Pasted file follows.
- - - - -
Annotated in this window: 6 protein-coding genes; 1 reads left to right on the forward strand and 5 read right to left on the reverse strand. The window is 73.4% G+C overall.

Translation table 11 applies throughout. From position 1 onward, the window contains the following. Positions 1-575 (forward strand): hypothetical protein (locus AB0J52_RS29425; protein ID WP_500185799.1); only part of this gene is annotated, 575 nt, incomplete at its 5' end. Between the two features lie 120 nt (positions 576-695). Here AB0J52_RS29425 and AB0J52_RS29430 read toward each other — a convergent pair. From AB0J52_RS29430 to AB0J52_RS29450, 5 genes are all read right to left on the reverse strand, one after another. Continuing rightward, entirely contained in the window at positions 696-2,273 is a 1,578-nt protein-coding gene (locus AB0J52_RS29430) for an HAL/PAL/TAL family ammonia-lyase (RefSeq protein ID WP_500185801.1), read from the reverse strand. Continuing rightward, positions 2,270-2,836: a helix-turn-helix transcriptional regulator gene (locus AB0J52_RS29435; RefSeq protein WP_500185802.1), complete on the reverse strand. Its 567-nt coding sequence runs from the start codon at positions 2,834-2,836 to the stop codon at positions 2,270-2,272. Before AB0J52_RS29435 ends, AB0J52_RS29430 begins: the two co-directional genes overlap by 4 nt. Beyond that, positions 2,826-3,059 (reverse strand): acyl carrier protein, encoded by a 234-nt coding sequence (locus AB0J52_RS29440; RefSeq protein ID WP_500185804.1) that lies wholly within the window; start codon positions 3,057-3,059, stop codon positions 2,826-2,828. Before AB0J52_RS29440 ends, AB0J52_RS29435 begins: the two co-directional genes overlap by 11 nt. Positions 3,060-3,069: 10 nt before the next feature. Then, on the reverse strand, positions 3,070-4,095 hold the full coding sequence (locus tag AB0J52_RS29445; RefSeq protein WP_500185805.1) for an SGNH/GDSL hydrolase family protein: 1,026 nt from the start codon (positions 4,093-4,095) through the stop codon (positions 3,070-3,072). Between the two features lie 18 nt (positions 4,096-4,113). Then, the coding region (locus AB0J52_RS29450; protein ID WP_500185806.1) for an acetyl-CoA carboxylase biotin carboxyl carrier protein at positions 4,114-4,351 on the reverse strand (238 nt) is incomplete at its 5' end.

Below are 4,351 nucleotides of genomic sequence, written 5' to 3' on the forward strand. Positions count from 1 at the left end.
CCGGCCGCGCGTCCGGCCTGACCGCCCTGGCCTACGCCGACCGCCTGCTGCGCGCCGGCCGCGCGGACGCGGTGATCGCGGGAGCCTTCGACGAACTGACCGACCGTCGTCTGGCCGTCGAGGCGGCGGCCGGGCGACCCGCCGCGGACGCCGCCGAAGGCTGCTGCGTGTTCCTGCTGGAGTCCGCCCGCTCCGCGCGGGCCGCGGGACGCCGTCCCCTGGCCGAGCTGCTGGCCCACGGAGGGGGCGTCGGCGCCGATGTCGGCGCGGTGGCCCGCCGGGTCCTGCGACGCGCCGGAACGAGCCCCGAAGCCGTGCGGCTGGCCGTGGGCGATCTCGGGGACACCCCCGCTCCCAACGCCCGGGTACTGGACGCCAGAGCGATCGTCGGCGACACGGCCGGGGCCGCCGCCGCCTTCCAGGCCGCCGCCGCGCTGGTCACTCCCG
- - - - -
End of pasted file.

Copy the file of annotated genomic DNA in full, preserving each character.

Annotated in this window: 6 protein-coding genes; 1 reads left to right on the forward strand and 5 read right to left on the reverse strand. The window is 73.4% G+C overall.

Translation table 11 applies throughout. From position 1 onward, the window contains the following. Positions 1-575 (forward strand): hypothetical protein (locus AB0J52_RS29425; protein ID WP_500185799.1); only part of this gene is annotated, 575 nt, incomplete at its 5' end. Between the two features lie 120 nt (positions 576-695). Here AB0J52_RS29425 and AB0J52_RS29430 read toward each other — a convergent pair. From AB0J52_RS29430 to AB0J52_RS29450, 5 genes are all read right to left on the reverse strand, one after another. Continuing rightward, entirely contained in the window at positions 696-2,273 is a 1,578-nt protein-coding gene (locus AB0J52_RS29430) for an HAL/PAL/TAL family ammonia-lyase (RefSeq protein ID WP_500185801.1), read from the reverse strand. Continuing rightward, positions 2,270-2,836: a helix-turn-helix transcriptional regulator gene (locus AB0J52_RS29435; RefSeq protein WP_500185802.1), complete on the reverse strand. Its 567-nt coding sequence runs from the start codon at positions 2,834-2,836 to the stop codon at positions 2,270-2,272. Before AB0J52_RS29435 ends, AB0J52_RS29430 begins: the two co-directional genes overlap by 4 nt. Beyond that, positions 2,826-3,059 (reverse strand): acyl carrier protein, encoded by a 234-nt coding sequence (locus AB0J52_RS29440; RefSeq protein ID WP_500185804.1) that lies wholly within the window; start codon positions 3,057-3,059, stop codon positions 2,826-2,828. Before AB0J52_RS29440 ends, AB0J52_RS29435 begins: the two co-directional genes overlap by 11 nt. Positions 3,060-3,069: 10 nt before the next feature. Then, on the reverse strand, positions 3,070-4,095 hold the full coding sequence (locus tag AB0J52_RS29445; RefSeq protein WP_500185805.1) for an SGNH/GDSL hydrolase family protein: 1,026 nt from the start codon (positions 4,093-4,095) through the stop codon (positions 3,070-3,072). Between the two features lie 18 nt (positions 4,096-4,113). Then, the coding region (locus AB0J52_RS29450; protein ID WP_500185806.1) for an acetyl-CoA carboxylase biotin carboxyl carrier protein at positions 4,114-4,351 on the reverse strand (238 nt) is incomplete at its 5' end.

Below are 4,351 nucleotides of genomic sequence, written 5' to 3' on the forward strand. Positions count from 1 at the left end.
CCGGCCGCGCGTCCGGCCTGACCGCCCTGGCCTACGCCGACCGCCTGCTGCGCGCCGGCCGCGCGGACGCGGTGATCGCGGGAGCCTTCGACGAACTGACCGACCGTCGTCTGGCCGTCGAGGCGGCGGCCGGGCGACCCGCCGCGGACGCCGCCGAAGGCTGCTGCGTGTTCCTGCTGGAGTCCGCCCGCTCCGCGCGGGCCGCGGGACGCCGTCCCCTGGCCGAGCTGCTGGCCCACGGAGGGGGCGTCGGCGCCGATGTCGGCGCGGTGGCCCGCCGGGTCCTGCGACGCGCCGGAACGAGCCCCGAAGCCGTGCGGCTGGCCGTGGGCGATCTCGGGGACACCCCCGCTCCCAACGCCCGGGTACTGGACGCCAGAGCGATCGTCGGCGACACGGCCGGGGCCGCCGCCGCCTTCCAGGCCGCCGCCGCGCTGGTCACTCCCG